[Industry Partners is proud and excited to be leading leasing efforts at ROW DTLA. The 30-acre adaptive reuse project features 1.3 million square feet along with retail and cultural space. Here's a recent feature in the development blog Urbanize.la. See more information at www.ROWDTLA.com]
A new set of architectural renderings depict the mixed-use makeover now underway at the Arts District's landmark Alameda Square.
The 30-acre industrial complex, highlighted by its trio of hulking 98-year-old warehouses, is being rebranded by owner Atlas Capital Group as ROW DTLA, a two-million-square-foot campus consisting of creative offices, green spaces, shops and restaurants.
According to a marketing brochure from the Runyon Group, a Los Angeles-based real estate firm that is partnering with Atlas Capital on the project, plans call for approximately 1.3-million square feet of office space capable of housing as many as 20,000 employees. Each building offers 70,000-square-foot floor plates, featuring high ceilings, sandblasted walls and restored windows.
Current occupants include the retailers Splendid, Ella Moss and GoJane.
Industry Partners, a Santa Monica-based commercial real estate brokerage, is working to lease the office space.
For ROW DTLA's 200,000 square feet of ground-floor commercial space the developers are targeting an eclectic mixture of restaurant options, as well as "over 100 of the most progressive luxury brands, avant-garde fashion designs and unique merchants."
Additional features include more than 20,000 square feet of event space, over 30,000 square feet of art display space, and approximately five acres of landscaped open space.
Future tenants will be served by a 10-story, 5,000-car parking garage which was recently completed on the southern edge of the property.
According to the Runyon Group website, ROW DTLA is expected to open in Summer 2016.
The sprawling mixed-use development - which is being designed by Rios Clementi Hale Studios - is one of numerous adaptive reuse projects underway in the Arts District, including similar industrial-to-office conversions of former factories for the Ford Motor Company and Coca Cola.
[Sweetgreen is moving its headquarters to LA—specifically, Culver City's PLATFORM project. Industry Partners has been working alongside the Runyon Group to curate a group of standout creative tenants. Sweetgreen will be joining Technicolor in this exciting new transit oriented retail and office development.]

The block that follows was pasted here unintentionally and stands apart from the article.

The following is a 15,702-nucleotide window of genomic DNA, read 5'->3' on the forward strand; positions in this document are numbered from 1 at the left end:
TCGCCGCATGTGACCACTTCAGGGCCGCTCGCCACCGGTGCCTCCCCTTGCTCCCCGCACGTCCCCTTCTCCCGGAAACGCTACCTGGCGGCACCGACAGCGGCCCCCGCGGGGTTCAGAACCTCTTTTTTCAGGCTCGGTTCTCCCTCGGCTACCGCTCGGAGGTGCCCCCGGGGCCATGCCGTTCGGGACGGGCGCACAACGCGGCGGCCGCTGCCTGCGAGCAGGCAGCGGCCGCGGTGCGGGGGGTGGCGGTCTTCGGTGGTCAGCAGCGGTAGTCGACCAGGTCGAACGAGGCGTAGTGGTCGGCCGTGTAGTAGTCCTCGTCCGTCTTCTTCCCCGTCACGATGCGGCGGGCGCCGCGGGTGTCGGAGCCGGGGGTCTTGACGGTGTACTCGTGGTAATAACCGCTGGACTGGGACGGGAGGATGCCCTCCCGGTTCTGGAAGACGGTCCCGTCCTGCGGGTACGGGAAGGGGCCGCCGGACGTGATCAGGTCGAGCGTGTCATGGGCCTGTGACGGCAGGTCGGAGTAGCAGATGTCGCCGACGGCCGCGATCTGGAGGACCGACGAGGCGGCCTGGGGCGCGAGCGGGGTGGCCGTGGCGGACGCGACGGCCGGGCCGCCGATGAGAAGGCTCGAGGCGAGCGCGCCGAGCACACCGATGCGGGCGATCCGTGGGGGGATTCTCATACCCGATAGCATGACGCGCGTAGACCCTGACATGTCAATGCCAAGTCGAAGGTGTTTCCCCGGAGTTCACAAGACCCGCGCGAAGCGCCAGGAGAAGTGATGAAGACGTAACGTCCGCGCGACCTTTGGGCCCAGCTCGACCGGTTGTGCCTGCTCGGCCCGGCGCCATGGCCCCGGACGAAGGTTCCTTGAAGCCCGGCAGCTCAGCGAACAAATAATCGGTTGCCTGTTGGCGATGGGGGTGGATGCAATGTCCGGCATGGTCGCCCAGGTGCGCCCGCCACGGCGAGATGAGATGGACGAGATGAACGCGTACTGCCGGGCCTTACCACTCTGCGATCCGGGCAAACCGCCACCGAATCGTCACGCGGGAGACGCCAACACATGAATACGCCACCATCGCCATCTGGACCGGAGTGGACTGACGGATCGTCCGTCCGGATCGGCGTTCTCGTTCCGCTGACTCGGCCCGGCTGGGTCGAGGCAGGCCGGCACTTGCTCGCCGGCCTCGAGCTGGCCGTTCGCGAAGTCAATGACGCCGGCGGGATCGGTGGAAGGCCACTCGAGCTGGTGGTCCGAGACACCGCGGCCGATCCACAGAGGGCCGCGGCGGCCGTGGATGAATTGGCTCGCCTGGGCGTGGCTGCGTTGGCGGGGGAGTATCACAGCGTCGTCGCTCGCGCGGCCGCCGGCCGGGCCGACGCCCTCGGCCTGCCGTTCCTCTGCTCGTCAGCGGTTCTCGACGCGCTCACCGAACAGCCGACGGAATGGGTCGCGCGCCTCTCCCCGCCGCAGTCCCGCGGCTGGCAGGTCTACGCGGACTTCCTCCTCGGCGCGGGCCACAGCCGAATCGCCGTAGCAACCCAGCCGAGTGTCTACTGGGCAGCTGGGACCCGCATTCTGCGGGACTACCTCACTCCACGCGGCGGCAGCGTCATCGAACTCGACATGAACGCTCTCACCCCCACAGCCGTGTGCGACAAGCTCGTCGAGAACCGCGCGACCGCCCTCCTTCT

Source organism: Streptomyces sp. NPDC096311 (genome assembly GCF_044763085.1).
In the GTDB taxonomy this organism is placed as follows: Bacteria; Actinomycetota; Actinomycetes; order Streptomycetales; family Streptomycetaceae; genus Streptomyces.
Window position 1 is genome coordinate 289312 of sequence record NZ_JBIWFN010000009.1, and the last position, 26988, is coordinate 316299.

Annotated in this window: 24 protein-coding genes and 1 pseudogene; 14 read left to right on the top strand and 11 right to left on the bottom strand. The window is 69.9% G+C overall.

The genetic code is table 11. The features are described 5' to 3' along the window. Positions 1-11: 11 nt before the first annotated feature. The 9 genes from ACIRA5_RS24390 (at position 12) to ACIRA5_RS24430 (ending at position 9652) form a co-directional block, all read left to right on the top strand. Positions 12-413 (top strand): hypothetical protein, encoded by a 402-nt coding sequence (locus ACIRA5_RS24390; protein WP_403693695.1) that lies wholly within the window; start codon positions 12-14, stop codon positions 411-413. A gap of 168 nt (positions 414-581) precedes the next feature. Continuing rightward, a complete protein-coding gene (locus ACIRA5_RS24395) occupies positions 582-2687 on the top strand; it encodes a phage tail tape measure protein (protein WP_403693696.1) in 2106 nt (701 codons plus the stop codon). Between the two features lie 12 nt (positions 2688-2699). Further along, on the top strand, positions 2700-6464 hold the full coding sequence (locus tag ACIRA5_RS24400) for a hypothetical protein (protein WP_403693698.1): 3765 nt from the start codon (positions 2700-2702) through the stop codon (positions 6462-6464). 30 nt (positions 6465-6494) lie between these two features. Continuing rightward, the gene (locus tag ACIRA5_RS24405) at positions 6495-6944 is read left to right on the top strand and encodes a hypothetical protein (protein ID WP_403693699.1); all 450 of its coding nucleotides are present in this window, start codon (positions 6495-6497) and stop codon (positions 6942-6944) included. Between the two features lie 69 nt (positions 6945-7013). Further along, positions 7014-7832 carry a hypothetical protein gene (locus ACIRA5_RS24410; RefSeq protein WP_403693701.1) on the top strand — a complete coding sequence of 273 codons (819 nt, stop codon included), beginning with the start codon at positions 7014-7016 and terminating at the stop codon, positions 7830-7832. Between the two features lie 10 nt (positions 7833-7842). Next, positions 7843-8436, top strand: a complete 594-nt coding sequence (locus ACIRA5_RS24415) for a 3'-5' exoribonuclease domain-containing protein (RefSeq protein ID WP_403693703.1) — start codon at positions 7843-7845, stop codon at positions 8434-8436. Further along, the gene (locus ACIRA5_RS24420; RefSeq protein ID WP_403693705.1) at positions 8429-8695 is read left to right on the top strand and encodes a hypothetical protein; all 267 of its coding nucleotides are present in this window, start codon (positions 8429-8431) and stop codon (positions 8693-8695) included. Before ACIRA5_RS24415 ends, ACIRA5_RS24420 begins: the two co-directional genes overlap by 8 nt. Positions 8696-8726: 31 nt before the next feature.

Sweetgreen, the salad chain founded in Georgetown nine years ago, is moving its headquarters to Los Angeles as it prepares to expand along the West Coast.
The company plans to keep its office in Northwest Washington and said it will not be laying off employees as a result of the move.
“We know that our success in California is the key to our growth nationally, just like being in D.C. all these years helped us unlock the East Coast,” Jammet said.
“We’re taking the company to the next level, from a regional company to a national one,” said co-founder Nicolas Jammet, 30. “California is the key to our future growth.”
The Los Angeles office is slated to open in February with 30 employees. The District office is set to shrink to 15 employees from the current 45.
The move comes less than a year after Sweetgreen opened its first West Coast eatery in Los Angeles. Since then, it has opened two more outposts in California, and has plans to use its new headquarters as a jumping off point to open more restaurants in the region.
“We are not going to be a company with one mega-spaceship headquarters,” Jammet said. “The goal is to spread our leadership so we can be as close to the community and our customers as possible.”
The company, which has become a darling among investors, has raised $95 million in venture capital funding to date. Its most recent round of funding brought in $35 million from T. Rowe Price in July. Earlier investors include Revolution Growth, the D.C. venture capital fund, and financial backers such as Gary Hirshberg, the founder and chairman of Stonyfield Farm; Scott Belsky, co-founder of online portfolio company Behance; and restaurateurs Danny Meyer and Daniel Boulud.
Jammet said he and his co-founders will continue to travel between Los Angeles, New York and the District on a weekly basis.
“The idea is to spread leadership around,” he said. “Our decision-making doesn’t necessarily happen nationally. We make decisions community by community.”
Jammet and his co-founders, Jonathan Neman and Nathaniel Ru, opened the first Sweetgreen in August 2007, three months after graduating from Georgetown University. They were armed with $300,000 in funding from investors and used recipes they perfected in their dorm rooms.
The company has grown to 39 locations, including 20 in the Washington area. It also has a corporate office in New York with 10 employees, who will be unaffected by the move.